What’s stopping luxury goods groups in China moving from bricks to clicks?

China's e-commerce story is changing: Expert
China's e-commerce story is changing: Expert

China's luxury consumers are moving beyond bricks and mortar and going online for their next python-skin handbag fix, and high-end fashion houses and retailers will have to follow them, analysts warn.

"The e-commerce story in China is changing," Winston Chesterfield, Wealth-X Research Director, told CNBC's "Squawk Box Europe."

"Traditionally so far (luxury firms) have stayed away from e-commerce because they've been worried about diluting their brands – they've been wanting to have bricks and mortar, to having a very traditional luxury image in China."

Not only do physical shops act as points of sale, but they've become "significant marketing tools for luxury" by having the power to "bring (a) brand to life" through design, service and new technologies, Euromonitor International's Head of Retailing Research, Michelle Grant told CNBC via email.

Playing catch-up

Rather than relying on a physical store, luxury brands are realizing that they have to keep up with changing consumer tastes combined with macro-economic headwinds, such as rising property prices in parts of China and Hong Kong.

Outside of luxury, e-commerce has become "a runaway train" in China, with around 15 percent of all purchases being made through the online process, Chesterfield explained over email.

And this isn't expected to slow down either, with eMarketer predicting that by 2020, around 25 percent of China's population will shop digitally for foreign products.

Pedestrians walk past a Christian Dior SA store on Canton Road in the Tsim Sha Tsui area of Hong Kong.
Brent Lewin | Bloomberg | Getty Images

However, it appears luxury e-commerce isn't advancing at the same rate as mass-market brands, Chesterfield explains.

One reason for this is that many Chinese consumers still prefer to shop overseas for their top-end items: luxury goods bought on a trip overseas have an extra level of authenticity, there's more choice and potentially lower prices than those charged in China.

On top of this companies are a little wary of adopting e-commerce, particularly when it comes to pricing and security. Consumer-to-consumer selling online has encouraged daigous – "agents" who source goods from markets outside China at a lower price than what they usually go for.

Plus, not only would luxury companies be entering a market that's dominated by popular low-cost mass-market brands, but firms would be stepping into an arena where counterfeit goods are prevalent, despite recent crackdowns.

Traditionally, luxury consumers like product exclusivity – something that cannot be obtained by everyone – therefore certain prices and a limited number of stores have been seen as beneficial.

But this means companies could be missing out on one important market segment.

"The millennial generation in China expects e-commerce," Chesterfield told CNBC's "Squawk Box Europe" two weeks ago, adding that e-commerce provides "an opportunity for a luxury brand to take the bull by the horns and actually create an authentic online channel for luxury goods for that generation."

Finding the right fit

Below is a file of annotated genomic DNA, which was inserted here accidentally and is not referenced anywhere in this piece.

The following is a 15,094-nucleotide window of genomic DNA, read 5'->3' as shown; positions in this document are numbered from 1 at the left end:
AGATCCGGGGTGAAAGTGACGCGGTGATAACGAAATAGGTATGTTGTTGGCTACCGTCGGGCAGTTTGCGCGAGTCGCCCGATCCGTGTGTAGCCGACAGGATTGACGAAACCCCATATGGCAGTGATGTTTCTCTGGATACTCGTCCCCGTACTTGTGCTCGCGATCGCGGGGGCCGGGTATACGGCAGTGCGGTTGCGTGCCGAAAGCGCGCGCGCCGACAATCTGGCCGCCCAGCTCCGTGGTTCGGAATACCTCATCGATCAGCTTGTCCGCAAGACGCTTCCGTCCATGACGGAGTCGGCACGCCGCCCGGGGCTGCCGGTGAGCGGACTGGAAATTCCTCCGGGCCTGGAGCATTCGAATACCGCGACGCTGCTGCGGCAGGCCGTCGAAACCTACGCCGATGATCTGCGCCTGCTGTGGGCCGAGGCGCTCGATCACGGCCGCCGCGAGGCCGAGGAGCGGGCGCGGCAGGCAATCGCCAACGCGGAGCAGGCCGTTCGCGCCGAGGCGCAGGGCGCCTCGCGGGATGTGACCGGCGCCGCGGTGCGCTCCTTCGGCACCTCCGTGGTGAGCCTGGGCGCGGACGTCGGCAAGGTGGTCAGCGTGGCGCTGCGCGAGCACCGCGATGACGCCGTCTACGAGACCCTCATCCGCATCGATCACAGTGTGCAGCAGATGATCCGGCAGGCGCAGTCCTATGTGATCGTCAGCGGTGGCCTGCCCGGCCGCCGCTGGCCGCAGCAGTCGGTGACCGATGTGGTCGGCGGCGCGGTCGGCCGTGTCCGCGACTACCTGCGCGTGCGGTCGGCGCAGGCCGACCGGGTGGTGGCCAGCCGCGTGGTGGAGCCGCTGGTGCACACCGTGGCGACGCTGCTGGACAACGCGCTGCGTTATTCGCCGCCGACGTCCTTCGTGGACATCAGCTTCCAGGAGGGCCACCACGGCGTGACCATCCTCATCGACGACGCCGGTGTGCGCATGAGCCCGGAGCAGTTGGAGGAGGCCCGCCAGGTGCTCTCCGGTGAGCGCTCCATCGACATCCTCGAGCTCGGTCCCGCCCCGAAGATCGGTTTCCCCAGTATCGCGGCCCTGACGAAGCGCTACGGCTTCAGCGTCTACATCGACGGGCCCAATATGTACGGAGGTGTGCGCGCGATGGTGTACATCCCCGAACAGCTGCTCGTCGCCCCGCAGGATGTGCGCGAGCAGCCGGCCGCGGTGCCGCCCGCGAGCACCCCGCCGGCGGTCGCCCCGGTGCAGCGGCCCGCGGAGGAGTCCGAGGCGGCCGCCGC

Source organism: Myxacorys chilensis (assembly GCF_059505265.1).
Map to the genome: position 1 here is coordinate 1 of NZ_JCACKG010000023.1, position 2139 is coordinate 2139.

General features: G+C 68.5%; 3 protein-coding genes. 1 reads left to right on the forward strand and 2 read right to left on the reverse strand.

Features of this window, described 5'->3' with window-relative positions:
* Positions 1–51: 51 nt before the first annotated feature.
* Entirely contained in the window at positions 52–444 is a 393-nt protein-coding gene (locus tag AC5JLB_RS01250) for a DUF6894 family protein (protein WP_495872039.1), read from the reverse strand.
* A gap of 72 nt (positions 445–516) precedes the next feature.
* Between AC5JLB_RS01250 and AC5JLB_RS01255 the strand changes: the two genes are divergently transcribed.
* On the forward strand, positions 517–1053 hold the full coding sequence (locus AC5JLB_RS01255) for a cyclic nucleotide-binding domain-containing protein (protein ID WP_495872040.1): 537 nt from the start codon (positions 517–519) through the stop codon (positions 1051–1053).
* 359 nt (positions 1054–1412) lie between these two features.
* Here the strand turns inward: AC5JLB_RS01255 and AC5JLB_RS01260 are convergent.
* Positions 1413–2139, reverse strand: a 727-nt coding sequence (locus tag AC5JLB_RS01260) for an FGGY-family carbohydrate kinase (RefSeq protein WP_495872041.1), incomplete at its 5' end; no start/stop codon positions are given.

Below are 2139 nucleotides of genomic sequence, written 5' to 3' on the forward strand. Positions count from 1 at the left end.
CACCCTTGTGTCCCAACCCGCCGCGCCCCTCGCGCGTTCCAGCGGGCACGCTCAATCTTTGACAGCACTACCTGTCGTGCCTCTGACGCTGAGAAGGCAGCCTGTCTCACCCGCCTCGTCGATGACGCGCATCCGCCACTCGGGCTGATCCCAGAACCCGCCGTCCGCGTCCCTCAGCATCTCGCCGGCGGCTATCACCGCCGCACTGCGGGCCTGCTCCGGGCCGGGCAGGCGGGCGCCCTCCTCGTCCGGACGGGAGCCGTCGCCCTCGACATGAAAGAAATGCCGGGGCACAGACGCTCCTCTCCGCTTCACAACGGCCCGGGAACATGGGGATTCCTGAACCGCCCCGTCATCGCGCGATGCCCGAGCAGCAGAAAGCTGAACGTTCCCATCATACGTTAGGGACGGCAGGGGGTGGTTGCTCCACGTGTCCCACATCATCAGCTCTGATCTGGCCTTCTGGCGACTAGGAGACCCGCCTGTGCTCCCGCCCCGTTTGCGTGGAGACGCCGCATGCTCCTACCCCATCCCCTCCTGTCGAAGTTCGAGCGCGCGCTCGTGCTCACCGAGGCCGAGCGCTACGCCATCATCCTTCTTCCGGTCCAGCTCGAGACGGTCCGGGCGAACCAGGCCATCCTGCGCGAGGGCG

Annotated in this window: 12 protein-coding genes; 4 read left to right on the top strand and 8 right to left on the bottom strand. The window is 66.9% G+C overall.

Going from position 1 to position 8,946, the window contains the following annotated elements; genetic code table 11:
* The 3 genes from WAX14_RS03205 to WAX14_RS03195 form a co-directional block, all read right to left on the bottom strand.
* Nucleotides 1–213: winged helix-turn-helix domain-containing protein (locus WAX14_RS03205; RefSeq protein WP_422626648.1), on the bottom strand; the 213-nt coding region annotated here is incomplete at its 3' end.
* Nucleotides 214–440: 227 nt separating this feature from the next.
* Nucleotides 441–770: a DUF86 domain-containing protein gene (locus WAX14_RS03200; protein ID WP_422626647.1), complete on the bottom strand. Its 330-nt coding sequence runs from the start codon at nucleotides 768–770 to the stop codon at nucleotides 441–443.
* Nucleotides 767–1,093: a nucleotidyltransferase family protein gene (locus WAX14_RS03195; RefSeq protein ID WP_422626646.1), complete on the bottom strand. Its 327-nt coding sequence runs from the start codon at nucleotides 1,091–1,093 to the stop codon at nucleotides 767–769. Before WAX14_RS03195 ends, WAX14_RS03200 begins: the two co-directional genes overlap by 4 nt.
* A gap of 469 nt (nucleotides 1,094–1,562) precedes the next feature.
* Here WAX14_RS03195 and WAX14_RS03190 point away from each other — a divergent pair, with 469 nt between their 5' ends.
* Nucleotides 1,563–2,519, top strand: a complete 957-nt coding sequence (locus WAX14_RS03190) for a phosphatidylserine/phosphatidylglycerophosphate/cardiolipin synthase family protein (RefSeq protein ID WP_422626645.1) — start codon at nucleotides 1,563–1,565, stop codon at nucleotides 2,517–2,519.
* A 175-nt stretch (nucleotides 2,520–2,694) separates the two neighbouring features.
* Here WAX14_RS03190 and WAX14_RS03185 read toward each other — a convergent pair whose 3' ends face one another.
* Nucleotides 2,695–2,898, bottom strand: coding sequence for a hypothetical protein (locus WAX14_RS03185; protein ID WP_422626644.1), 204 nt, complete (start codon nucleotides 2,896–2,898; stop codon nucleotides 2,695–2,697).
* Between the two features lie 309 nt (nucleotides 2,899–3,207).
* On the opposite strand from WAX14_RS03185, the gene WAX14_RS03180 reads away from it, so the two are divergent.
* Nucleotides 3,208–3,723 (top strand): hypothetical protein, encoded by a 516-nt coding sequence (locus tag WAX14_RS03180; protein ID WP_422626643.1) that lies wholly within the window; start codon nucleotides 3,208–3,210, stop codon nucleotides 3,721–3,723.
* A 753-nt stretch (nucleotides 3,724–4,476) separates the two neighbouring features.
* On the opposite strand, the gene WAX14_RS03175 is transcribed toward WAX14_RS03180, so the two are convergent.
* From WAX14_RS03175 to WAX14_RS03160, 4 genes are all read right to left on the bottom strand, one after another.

Analysts suggest luxury goods groups should find a healthy balance between its physical and digital representation; giving customers the best of both.

One option for China could be the "soft e-commerce launch," according to FDKG Insight. Companies sometimes may decide to release a new service to a small number of people, before rolling it out to the wider public to see how it is received.

According to FDKG's "Luxury Insights China: 4th Quarter 2015" report, these soft launches allow brands to "test the water and minimize risk", by letting its loyal customers provide feedback early on.

Brands could also establish themselves with the digitally-savvy consumer by promoting their products on Chinese social media. This could then give brands a leg up if they choose to partner with trusted, authenticated online channels.

Of course some luxury labels are already out there embracing Chinese e-commerce. Burberry chose to open up an online store on Alibaba's website "Tmall" in 2014, and has since launched its own site in China, introducing new payment options such as China Union Pay and Apple Pay, while making use of social media campaigns.

Despite it not being the easiest ride, Burberry was recently recognized as one of the top two luxury brands in China on L2's "2016 Digital IQ Index: Luxury China", beating the likes of Coach and Gucci, when it came to digital innovation.

E-commerce all the way?

When looking at the size of today's wider e-commerce market and its forecasts for growth, it seems "inevitable" that luxury brands will have to embrace e-commerce in China, Chesterfield said over email, adding that online shopping is "fast becoming a lifestyle preference" for consumers.

"If existing luxury brands don't have a place at the table, they risk being excluded from the burgeoning virtual marketplace with its fanbases built through social media and immediate purchases and quick delivery," he added.

"Whilst it is true that luxury experiences are so much harder to recreate online, the success of some multi-brand online retailers in a variety of markets suggests that luxury and e-commerce can co-exist without doing serious immediate harm to brand equity."

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